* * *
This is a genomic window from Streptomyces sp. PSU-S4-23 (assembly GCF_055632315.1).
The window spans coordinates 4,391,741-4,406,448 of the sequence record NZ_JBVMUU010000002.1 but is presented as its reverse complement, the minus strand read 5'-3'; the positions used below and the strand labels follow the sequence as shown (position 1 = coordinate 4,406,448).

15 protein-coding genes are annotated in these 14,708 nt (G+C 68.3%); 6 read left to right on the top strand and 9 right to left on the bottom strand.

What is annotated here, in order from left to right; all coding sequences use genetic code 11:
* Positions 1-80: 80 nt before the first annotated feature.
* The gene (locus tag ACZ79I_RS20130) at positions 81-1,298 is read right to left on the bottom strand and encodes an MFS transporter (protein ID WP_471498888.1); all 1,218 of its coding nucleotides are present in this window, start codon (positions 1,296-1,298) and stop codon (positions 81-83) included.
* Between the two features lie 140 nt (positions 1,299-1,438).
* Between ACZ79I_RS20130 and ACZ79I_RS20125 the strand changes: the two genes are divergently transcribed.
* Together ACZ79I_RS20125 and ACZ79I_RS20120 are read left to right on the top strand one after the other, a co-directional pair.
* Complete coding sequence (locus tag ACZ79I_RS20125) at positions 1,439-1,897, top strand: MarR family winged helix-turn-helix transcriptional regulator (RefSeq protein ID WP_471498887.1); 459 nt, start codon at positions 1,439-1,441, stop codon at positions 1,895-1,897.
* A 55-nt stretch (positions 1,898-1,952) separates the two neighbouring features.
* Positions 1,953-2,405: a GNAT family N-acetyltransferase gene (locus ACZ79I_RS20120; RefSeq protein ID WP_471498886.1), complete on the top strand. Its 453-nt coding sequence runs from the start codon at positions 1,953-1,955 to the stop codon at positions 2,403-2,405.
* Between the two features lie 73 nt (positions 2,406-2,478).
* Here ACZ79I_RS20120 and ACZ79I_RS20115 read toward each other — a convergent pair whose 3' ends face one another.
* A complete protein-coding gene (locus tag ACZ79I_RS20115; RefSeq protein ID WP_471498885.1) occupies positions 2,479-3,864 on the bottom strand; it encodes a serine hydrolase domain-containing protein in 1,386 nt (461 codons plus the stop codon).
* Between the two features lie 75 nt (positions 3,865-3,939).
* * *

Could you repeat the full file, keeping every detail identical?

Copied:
This is a genomic window from Streptomyces sp. PSU-S4-23 (assembly GCF_055632315.1).
The window spans coordinates 4,391,741-4,406,448 of the sequence record NZ_JBVMUU010000002.1 but is presented as its reverse complement, the minus strand read 5'-3'; the positions used below and the strand labels follow the sequence as shown (position 1 = coordinate 4,406,448).

15 protein-coding genes are annotated in these 14,708 nt (G+C 68.3%); 6 read left to right on the top strand and 9 right to left on the bottom strand.

What is annotated here, in order from left to right; all coding sequences use genetic code 11:
* Positions 1-80: 80 nt before the first annotated feature.
* The gene (locus tag ACZ79I_RS20130) at positions 81-1,298 is read right to left on the bottom strand and encodes an MFS transporter (protein ID WP_471498888.1); all 1,218 of its coding nucleotides are present in this window, start codon (positions 1,296-1,298) and stop codon (positions 81-83) included.
* Between the two features lie 140 nt (positions 1,299-1,438).
* Between ACZ79I_RS20130 and ACZ79I_RS20125 the strand changes: the two genes are divergently transcribed.
* Together ACZ79I_RS20125 and ACZ79I_RS20120 are read left to right on the top strand one after the other, a co-directional pair.
* Complete coding sequence (locus tag ACZ79I_RS20125) at positions 1,439-1,897, top strand: MarR family winged helix-turn-helix transcriptional regulator (RefSeq protein ID WP_471498887.1); 459 nt, start codon at positions 1,439-1,441, stop codon at positions 1,895-1,897.
* A 55-nt stretch (positions 1,898-1,952) separates the two neighbouring features.
* Positions 1,953-2,405: a GNAT family N-acetyltransferase gene (locus ACZ79I_RS20120; RefSeq protein ID WP_471498886.1), complete on the top strand. Its 453-nt coding sequence runs from the start codon at positions 1,953-1,955 to the stop codon at positions 2,403-2,405.
* Between the two features lie 73 nt (positions 2,406-2,478).
* Here ACZ79I_RS20120 and ACZ79I_RS20115 read toward each other — a convergent pair whose 3' ends face one another.
* A complete protein-coding gene (locus tag ACZ79I_RS20115; RefSeq protein ID WP_471498885.1) occupies positions 2,479-3,864 on the bottom strand; it encodes a serine hydrolase domain-containing protein in 1,386 nt (461 codons plus the stop codon).
* Between the two features lie 75 nt (positions 3,865-3,939).